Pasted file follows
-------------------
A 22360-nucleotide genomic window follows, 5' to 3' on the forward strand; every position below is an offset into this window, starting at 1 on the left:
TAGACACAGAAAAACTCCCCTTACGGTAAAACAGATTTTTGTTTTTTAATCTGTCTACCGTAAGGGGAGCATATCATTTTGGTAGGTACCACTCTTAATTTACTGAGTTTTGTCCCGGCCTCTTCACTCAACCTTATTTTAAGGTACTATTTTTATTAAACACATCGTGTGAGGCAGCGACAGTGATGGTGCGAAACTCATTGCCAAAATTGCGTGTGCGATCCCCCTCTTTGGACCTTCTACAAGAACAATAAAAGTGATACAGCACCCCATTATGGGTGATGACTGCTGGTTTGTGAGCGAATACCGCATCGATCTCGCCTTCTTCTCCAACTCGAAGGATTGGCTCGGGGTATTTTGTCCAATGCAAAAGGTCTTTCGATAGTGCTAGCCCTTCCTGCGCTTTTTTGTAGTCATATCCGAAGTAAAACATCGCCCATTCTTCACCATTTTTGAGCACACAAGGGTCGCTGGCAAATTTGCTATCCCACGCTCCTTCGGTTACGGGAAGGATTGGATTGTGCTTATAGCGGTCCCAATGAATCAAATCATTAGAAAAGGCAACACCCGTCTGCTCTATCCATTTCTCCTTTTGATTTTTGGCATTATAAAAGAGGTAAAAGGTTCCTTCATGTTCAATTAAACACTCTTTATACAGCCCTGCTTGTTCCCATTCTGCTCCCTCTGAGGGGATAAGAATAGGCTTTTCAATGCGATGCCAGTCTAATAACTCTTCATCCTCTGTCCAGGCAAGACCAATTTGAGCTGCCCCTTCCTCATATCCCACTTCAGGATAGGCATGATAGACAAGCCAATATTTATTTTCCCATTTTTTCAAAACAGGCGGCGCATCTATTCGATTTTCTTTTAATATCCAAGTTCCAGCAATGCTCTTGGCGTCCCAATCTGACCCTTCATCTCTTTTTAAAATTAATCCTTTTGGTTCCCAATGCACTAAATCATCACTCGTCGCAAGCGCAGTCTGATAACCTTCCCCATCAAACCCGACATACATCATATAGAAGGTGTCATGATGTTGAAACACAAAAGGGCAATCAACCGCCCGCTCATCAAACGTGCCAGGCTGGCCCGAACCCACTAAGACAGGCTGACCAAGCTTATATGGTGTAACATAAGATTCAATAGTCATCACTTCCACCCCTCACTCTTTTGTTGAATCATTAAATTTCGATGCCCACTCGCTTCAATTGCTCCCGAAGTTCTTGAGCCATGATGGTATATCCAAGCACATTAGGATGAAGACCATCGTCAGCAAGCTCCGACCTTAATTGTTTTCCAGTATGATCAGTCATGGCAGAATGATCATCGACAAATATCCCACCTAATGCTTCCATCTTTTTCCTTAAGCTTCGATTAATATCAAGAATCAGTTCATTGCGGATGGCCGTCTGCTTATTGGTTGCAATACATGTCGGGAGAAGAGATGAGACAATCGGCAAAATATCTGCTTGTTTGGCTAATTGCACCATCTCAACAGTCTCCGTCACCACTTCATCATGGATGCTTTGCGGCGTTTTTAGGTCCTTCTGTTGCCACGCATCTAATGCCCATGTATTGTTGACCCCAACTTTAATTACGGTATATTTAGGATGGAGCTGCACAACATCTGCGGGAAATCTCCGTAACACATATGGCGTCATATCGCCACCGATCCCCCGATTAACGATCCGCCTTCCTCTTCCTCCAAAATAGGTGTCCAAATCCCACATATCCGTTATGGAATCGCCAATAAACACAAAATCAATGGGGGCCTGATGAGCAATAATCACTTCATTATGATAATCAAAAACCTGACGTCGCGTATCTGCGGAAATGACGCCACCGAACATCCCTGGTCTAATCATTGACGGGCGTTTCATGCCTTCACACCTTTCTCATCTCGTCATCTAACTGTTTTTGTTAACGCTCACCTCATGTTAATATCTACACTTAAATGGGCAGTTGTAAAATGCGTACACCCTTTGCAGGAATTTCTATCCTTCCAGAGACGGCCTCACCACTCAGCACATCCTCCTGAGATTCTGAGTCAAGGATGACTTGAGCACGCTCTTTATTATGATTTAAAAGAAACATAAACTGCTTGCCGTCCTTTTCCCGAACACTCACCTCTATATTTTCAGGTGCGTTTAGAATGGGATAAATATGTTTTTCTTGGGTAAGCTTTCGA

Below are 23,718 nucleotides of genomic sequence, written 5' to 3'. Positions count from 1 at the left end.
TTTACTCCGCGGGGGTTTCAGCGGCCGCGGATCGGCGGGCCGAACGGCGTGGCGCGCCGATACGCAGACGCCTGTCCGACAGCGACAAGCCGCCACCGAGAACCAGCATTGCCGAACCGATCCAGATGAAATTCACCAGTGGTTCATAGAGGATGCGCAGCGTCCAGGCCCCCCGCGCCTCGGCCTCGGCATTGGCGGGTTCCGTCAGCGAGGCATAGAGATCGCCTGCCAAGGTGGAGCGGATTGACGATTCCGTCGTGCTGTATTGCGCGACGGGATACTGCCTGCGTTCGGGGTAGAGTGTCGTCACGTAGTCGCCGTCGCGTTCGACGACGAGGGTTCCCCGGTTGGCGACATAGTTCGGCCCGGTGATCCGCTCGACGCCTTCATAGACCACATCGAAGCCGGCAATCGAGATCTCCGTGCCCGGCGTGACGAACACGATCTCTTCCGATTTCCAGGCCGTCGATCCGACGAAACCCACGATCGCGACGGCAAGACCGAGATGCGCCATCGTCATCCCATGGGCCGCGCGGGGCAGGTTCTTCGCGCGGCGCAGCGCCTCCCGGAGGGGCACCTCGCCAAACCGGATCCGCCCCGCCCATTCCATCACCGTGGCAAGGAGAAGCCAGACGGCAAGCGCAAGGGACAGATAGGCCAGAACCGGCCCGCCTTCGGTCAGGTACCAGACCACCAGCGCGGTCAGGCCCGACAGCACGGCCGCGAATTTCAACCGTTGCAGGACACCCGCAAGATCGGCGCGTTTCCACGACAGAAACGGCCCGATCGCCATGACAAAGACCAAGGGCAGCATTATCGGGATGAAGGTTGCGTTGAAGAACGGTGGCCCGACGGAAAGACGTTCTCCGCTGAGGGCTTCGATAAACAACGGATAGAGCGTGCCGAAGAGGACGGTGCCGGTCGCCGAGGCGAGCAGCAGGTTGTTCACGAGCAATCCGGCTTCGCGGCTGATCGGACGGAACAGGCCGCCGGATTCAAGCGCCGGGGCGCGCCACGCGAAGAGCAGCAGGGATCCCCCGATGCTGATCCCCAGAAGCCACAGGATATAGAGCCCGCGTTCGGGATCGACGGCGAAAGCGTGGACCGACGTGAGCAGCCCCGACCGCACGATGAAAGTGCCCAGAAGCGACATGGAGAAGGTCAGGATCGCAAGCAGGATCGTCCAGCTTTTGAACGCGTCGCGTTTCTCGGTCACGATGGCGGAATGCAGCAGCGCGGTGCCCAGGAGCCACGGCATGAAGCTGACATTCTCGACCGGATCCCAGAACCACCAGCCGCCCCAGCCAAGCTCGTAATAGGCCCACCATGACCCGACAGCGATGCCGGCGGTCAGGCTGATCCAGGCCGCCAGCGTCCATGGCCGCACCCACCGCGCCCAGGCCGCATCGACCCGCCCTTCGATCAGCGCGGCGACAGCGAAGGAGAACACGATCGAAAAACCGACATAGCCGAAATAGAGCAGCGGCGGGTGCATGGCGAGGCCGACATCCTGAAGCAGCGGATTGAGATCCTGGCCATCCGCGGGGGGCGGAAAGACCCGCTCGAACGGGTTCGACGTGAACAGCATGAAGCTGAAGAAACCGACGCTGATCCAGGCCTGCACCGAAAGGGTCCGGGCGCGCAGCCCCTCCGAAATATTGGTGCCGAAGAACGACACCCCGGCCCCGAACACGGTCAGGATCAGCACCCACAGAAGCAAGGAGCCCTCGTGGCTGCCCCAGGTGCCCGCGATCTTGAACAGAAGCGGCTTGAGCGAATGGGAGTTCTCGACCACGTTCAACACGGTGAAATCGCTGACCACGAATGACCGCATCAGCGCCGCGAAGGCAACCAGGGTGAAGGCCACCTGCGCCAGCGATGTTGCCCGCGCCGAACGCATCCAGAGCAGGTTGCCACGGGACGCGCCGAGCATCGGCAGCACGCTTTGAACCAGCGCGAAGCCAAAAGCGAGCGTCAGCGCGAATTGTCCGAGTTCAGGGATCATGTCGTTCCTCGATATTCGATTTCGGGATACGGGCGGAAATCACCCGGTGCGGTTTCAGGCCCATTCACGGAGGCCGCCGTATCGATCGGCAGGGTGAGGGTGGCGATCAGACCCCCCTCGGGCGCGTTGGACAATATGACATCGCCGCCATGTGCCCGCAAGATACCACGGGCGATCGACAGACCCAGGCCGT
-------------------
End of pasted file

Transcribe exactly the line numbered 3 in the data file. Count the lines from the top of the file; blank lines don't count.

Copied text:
Below are 23,718 nucleotides of genomic sequence, written 5' to 3'. Positions count from 1 at the left end.